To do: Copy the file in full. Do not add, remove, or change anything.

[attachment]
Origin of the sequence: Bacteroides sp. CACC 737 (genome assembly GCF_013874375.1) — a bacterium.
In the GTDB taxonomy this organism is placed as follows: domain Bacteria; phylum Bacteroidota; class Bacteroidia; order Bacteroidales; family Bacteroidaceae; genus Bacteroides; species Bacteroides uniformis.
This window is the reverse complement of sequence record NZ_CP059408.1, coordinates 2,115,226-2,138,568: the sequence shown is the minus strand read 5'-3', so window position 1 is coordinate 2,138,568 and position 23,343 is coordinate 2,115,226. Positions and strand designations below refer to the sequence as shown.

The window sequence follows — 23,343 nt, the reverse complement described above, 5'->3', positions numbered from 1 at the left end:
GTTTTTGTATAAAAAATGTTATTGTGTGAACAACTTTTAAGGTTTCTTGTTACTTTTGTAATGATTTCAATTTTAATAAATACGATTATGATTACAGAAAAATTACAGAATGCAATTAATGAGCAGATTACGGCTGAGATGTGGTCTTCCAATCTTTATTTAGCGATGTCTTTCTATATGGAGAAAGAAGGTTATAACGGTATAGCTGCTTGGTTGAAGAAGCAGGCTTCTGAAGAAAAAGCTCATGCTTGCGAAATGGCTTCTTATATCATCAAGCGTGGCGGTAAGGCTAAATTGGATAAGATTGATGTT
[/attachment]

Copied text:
Origin of the sequence: Bacteroides sp. CACC 737 (genome assembly GCF_013874375.1) — a bacterium.
In the GTDB taxonomy this organism is placed as follows: domain Bacteria; phylum Bacteroidota; class Bacteroidia; order Bacteroidales; family Bacteroidaceae; genus Bacteroides; species Bacteroides uniformis.
This window is the reverse complement of sequence record NZ_CP059408.1, coordinates 2,115,226-2,138,568: the sequence shown is the minus strand read 5'-3', so window position 1 is coordinate 2,138,568 and position 23,343 is coordinate 2,115,226. Positions and strand designations below refer to the sequence as shown.

The window sequence follows — 23,343 nt, the reverse complement described above, 5'->3', positions numbered from 1 at the left end:
GTTTTTGTATAAAAAATGTTATTGTGTGAACAACTTTTAAGGTTTCTTGTTACTTTTGTAATGATTTCAATTTTAATAAATACGATTATGATTACAGAAAAATTACAGAATGCAATTAATGAGCAGATTACGGCTGAGATGTGGTCTTCCAATCTTTATTTAGCGATGTCTTTCTATATGGAGAAAGAAGGTTATAACGGTATAGCTGCTTGGTTGAAGAAGCAGGCTTCTGAAGAAAAAGCTCATGCTTGCGAAATGGCTTCTTATATCATCAAGCGTGGCGGTAAGGCTAAATTGGATAAGATTGATGTT